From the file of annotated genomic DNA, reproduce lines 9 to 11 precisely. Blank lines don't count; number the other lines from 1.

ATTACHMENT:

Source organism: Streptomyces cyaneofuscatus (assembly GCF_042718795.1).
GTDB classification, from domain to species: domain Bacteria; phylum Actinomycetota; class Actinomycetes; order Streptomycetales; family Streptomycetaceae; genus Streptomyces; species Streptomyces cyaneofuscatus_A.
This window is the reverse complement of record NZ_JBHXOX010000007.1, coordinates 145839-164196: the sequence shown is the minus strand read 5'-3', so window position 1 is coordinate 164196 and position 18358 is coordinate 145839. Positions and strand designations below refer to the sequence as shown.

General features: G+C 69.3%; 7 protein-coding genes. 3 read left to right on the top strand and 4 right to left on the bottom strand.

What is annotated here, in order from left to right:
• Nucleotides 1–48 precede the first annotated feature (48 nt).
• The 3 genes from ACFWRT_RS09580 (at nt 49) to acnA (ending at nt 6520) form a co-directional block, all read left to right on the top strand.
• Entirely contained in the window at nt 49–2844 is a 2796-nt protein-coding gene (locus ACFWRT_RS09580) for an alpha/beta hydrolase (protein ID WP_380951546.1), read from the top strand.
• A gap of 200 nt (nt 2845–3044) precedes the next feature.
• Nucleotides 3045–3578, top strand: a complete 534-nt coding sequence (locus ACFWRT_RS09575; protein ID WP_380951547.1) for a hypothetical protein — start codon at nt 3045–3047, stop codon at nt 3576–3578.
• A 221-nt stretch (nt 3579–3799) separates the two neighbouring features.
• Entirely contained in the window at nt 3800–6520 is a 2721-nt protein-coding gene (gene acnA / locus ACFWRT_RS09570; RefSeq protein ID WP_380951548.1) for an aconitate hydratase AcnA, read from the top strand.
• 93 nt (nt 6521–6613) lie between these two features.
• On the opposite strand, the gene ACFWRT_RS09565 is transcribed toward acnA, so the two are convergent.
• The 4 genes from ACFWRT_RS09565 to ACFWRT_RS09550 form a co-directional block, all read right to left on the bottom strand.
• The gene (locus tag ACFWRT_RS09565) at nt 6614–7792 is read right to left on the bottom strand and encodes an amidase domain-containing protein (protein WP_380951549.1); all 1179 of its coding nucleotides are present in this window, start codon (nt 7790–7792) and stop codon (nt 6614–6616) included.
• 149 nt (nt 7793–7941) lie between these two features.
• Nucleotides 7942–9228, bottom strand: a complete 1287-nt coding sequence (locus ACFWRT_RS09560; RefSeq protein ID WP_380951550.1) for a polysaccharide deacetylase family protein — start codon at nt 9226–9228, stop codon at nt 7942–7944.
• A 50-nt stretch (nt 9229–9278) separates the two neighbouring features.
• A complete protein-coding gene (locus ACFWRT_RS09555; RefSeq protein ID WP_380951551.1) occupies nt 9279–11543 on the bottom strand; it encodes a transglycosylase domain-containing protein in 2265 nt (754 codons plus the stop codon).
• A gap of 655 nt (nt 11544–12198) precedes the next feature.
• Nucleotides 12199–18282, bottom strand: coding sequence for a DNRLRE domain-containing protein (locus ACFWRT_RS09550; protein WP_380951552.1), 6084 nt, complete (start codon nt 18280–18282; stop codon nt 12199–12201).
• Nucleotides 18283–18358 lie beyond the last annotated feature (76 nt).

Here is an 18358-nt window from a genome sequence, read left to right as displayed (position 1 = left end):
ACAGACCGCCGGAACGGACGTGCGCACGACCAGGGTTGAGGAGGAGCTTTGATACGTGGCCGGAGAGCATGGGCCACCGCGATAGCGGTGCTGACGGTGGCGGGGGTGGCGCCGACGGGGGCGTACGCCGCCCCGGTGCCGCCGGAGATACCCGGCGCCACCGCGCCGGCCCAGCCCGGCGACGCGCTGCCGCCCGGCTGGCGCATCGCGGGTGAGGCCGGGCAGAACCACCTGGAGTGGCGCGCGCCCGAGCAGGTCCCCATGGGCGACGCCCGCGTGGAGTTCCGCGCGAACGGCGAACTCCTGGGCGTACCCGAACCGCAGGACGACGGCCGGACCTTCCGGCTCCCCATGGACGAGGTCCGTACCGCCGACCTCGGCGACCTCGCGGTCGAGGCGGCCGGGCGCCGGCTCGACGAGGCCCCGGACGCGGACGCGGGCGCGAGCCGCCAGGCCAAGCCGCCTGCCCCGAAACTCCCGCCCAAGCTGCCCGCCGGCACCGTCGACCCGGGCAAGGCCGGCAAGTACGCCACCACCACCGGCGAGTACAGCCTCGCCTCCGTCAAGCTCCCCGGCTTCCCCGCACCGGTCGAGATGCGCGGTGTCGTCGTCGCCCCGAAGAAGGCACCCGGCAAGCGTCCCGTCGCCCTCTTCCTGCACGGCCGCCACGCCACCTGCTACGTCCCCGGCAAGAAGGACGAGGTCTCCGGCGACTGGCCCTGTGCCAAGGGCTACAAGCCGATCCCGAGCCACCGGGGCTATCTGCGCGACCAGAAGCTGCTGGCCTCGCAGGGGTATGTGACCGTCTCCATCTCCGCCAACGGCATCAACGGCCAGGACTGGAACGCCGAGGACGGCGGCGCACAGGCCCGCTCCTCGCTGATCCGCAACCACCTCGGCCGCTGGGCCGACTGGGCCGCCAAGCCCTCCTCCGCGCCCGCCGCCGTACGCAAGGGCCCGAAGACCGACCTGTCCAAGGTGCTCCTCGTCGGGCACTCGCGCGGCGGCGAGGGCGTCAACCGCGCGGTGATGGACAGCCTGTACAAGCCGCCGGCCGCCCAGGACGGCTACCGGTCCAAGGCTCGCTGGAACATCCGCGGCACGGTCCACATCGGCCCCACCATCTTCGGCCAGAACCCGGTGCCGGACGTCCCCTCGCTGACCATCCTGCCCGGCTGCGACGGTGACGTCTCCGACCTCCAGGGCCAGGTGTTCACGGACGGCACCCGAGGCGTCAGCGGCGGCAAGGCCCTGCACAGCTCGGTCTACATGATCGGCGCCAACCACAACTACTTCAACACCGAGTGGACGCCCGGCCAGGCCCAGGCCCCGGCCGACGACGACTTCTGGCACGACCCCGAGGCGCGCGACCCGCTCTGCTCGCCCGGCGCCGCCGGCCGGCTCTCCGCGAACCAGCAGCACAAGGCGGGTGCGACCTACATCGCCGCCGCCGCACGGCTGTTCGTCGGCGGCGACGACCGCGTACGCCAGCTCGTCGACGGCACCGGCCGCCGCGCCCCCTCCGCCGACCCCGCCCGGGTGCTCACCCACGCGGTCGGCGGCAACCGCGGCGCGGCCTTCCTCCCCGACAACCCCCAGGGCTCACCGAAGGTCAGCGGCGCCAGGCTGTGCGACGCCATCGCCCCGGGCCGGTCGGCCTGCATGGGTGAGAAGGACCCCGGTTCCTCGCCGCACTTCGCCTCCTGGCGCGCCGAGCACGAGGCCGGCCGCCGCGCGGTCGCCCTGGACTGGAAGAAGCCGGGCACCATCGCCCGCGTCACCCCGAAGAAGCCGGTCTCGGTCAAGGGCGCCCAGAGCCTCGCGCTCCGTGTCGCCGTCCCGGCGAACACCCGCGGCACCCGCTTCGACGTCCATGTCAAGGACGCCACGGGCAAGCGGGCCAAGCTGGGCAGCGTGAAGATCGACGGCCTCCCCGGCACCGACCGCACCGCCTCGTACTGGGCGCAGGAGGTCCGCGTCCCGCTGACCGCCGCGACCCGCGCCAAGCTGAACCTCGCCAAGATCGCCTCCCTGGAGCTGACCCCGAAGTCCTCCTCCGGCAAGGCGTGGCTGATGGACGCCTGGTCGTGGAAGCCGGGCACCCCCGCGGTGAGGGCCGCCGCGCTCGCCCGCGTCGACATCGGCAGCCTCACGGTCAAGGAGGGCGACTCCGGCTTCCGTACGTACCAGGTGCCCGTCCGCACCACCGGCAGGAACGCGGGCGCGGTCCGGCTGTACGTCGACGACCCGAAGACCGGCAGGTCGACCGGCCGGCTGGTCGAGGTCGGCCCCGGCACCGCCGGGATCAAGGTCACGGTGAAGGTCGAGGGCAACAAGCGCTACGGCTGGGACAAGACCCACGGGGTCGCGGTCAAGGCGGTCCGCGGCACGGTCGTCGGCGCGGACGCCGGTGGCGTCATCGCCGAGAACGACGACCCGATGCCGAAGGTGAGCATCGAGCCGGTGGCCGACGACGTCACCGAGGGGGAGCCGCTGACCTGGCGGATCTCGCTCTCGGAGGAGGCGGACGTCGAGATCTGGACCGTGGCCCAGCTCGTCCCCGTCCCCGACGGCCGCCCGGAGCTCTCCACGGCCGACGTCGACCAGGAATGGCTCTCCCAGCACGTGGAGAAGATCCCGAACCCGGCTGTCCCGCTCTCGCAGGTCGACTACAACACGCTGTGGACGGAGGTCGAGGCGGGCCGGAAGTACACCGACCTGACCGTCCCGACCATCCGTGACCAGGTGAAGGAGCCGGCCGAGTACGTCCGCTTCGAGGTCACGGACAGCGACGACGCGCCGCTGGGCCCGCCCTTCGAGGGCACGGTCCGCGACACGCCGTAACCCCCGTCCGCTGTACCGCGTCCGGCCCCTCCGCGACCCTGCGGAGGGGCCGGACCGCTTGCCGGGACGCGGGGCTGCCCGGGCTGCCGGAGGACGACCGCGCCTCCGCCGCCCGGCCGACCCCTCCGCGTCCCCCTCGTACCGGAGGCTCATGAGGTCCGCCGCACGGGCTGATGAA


• A gap of 200 nt (nt 2845–3044) precedes the next feature.
• Nucleotides 3045–3578, top strand: a complete 534-nt coding sequence (locus ACFWRT_RS09575; protein ID WP_380951547.1) for a hypothetical protein — start codon at nt 3045–3047, stop codon at nt 3576–3578.
• A 221-nt stretch (nt 3579–3799) separates the two neighbouring features.